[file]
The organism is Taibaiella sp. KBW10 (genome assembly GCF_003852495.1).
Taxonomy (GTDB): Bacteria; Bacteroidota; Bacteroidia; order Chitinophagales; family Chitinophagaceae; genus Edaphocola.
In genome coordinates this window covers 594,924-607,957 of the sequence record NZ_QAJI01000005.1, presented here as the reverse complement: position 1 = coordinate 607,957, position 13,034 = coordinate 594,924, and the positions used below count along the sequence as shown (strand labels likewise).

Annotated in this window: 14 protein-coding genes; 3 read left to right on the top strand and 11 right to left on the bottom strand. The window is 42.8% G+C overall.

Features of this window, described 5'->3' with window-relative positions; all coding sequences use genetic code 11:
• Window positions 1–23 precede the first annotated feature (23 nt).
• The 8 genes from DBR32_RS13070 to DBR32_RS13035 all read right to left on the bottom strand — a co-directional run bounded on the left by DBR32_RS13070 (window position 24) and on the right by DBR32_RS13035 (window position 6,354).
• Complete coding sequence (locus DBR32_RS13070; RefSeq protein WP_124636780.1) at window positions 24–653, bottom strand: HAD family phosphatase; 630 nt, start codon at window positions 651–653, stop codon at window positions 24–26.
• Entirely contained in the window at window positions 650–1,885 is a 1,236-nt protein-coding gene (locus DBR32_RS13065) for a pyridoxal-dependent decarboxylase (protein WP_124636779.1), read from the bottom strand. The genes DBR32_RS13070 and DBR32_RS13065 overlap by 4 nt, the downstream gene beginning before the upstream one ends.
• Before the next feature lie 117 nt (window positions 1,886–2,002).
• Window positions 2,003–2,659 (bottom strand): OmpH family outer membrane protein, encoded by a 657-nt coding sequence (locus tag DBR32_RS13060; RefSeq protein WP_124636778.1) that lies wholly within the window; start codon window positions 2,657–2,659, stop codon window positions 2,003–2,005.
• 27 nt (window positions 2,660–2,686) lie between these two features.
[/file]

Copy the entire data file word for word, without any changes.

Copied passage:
The organism is Taibaiella sp. KBW10 (genome assembly GCF_003852495.1).
Taxonomy (GTDB): Bacteria; Bacteroidota; Bacteroidia; order Chitinophagales; family Chitinophagaceae; genus Edaphocola.
In genome coordinates this window covers 594,924-607,957 of the sequence record NZ_QAJI01000005.1, presented here as the reverse complement: position 1 = coordinate 607,957, position 13,034 = coordinate 594,924, and the positions used below count along the sequence as shown (strand labels likewise).

Annotated in this window: 14 protein-coding genes; 3 read left to right on the top strand and 11 right to left on the bottom strand. The window is 42.8% G+C overall.

Features of this window, described 5'->3' with window-relative positions; all coding sequences use genetic code 11:
• Window positions 1–23 precede the first annotated feature (23 nt).
• The 8 genes from DBR32_RS13070 to DBR32_RS13035 all read right to left on the bottom strand — a co-directional run bounded on the left by DBR32_RS13070 (window position 24) and on the right by DBR32_RS13035 (window position 6,354).
• Complete coding sequence (locus DBR32_RS13070; RefSeq protein WP_124636780.1) at window positions 24–653, bottom strand: HAD family phosphatase; 630 nt, start codon at window positions 651–653, stop codon at window positions 24–26.
• Entirely contained in the window at window positions 650–1,885 is a 1,236-nt protein-coding gene (locus DBR32_RS13065) for a pyridoxal-dependent decarboxylase (protein WP_124636779.1), read from the bottom strand. The genes DBR32_RS13070 and DBR32_RS13065 overlap by 4 nt, the downstream gene beginning before the upstream one ends.
• Before the next feature lie 117 nt (window positions 1,886–2,002).
• Window positions 2,003–2,659 (bottom strand): OmpH family outer membrane protein, encoded by a 657-nt coding sequence (locus tag DBR32_RS13060; RefSeq protein WP_124636778.1) that lies wholly within the window; start codon window positions 2,657–2,659, stop codon window positions 2,003–2,005.
• 27 nt (window positions 2,660–2,686) lie between these two features.